Auction hand

The biggest advantage of this approach is that it’s a lot of fun. There’s a nice moment of tension when all of the players have a closed fist in the middle of the table right before the bids are revealed.

Another advantage is that it makes bookkeeping much easier. I always had tokens for money, and with the other methods the players had to reveal their bids, then reach into their supplies to fish out the right amount of money and put it back in the bank. Now they can just drop the crystals that are in their hands right into the bank pile.

End of chapter 2

So, that’s one issue solved: Closed fist auctions are going to work for Mansion Builder. Next time, I’ll talk about the challenges of designing useful playtest cards. Icons ahoy!

Michael Iachini – Clay Crucible Games

@ClayCrucible on Twitter

Design Diary: Mansion Builder, chapter 1

I haven’t written a full designer diary on a game since my first game, Chaos & Alchemy. I think it’s time I started up again.

I’m in the early playtesting stages right now for a game that I’m tentatively calling Mansion Builder. It’s going well enough that I think it’s worth writing about. So here we go!

Theme Idea: Building… something

The original idea for Mansion Builder came from reflecting on the idea that players like building something during the course of a game. You build a farm and a resource engine in Agricola. You build a rail network in Ticket to Ride. You build a plot quest engine in Lords of Waterdeep. You build a laboratory in Chaos & Alchemy.

Agricola board - photo courtesy of Henrique Poyatos
Agricola board – photo courtesy of Henrique Poyatos

Building stuff is fun and rewarding. So why not build a literal building? I decided I wanted to make a game about building houses, with a comedic touch. I wanted players to build ridiculous mansions with over-the-top features like solid gold bathtubs and heliports.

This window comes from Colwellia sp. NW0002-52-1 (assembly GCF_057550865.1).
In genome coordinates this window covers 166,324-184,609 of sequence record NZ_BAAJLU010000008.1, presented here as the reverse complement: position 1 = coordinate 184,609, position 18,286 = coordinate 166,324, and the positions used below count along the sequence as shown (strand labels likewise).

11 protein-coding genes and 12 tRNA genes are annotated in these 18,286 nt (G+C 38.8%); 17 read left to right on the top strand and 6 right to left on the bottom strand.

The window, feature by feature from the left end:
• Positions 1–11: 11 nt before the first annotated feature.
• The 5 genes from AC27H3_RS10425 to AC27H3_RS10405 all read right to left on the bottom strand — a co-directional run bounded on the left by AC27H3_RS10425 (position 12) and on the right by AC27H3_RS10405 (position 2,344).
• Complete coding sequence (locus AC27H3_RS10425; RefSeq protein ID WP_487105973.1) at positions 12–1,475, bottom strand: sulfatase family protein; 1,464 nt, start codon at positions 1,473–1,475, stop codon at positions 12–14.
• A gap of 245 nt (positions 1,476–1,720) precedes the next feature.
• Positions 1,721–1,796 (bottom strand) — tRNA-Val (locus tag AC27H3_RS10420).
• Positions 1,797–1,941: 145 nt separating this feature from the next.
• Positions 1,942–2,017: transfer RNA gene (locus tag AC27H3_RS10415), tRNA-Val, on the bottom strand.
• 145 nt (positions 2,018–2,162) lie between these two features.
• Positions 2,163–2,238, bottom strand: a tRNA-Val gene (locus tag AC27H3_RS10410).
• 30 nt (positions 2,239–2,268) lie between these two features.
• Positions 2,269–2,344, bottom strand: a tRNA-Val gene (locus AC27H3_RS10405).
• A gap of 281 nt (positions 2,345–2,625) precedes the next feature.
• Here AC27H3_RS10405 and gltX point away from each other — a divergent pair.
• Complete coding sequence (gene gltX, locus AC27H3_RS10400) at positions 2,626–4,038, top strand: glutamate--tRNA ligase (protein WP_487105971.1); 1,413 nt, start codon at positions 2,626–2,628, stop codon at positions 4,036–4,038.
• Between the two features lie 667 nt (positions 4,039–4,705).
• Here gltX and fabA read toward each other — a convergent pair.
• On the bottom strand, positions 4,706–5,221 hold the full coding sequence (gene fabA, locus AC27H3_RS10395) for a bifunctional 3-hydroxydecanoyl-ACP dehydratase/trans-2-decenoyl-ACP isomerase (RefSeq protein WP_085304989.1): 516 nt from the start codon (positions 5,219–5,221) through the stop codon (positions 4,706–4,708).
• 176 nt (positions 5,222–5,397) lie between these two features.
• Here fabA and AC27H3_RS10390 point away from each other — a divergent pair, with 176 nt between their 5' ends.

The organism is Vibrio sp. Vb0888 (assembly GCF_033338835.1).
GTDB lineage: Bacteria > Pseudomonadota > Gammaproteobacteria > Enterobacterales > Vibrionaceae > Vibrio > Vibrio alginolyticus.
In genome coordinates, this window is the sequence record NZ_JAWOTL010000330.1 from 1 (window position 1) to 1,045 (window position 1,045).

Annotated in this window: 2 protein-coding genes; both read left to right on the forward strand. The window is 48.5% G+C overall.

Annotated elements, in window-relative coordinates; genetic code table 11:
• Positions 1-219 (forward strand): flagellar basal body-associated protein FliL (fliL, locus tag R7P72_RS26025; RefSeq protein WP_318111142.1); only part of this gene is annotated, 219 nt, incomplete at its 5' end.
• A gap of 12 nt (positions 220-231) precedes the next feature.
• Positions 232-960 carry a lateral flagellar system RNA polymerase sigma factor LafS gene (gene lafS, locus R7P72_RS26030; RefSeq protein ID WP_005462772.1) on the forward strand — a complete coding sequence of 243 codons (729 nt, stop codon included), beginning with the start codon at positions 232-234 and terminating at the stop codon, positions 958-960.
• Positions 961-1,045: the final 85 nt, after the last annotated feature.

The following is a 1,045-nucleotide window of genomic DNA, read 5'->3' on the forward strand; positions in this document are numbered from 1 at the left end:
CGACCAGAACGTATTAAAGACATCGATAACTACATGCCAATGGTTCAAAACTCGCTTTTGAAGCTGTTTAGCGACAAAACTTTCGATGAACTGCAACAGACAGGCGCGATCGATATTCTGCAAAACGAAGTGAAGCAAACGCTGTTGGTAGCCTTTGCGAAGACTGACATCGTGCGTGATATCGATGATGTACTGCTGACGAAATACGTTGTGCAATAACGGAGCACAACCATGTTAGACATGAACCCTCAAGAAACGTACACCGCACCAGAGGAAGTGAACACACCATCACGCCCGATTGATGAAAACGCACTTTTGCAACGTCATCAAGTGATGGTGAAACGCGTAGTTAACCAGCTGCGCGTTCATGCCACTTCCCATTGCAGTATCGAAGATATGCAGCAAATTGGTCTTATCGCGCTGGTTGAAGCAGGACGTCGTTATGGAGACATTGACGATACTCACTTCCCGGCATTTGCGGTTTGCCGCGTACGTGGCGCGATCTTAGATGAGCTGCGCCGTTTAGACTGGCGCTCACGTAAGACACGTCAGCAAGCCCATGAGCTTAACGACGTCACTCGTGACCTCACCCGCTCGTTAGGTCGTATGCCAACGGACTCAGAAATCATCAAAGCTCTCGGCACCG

I could envision this game with some cute cartoon illustrations of crazy home improvements on cards. It was a concept that got me excited.

Mechanic idea: Different types of workers

When I first started pondering Mansion Builder, I had been playing a lot of Keyflower. This is a game that features several different colors of meeples and uses them as a type of currency.

Keyflower meeples - Photo courtesy of Meoples Magazine
Keyflower meeples – Photo courtesy of Meoples Magazine

I started thinking that I could have different colored meeples in Mansion Builder, representing different worker skills. I could have tons of specialties like masons, electricians, carpenters, plumbers, drywall hangers, painters, landscapers, etc. I could instead have a few basic classes of workers: Regular, skilled, master. And then I could have various improvements that had costs of materials and also costs of labor, with the players bidding for all of these things.

I quickly realized, before I even got to the point of putting anything on paper, that this was way more complicated than I wanted Mansion Builder to be.

Mechanic idea: Pooled auction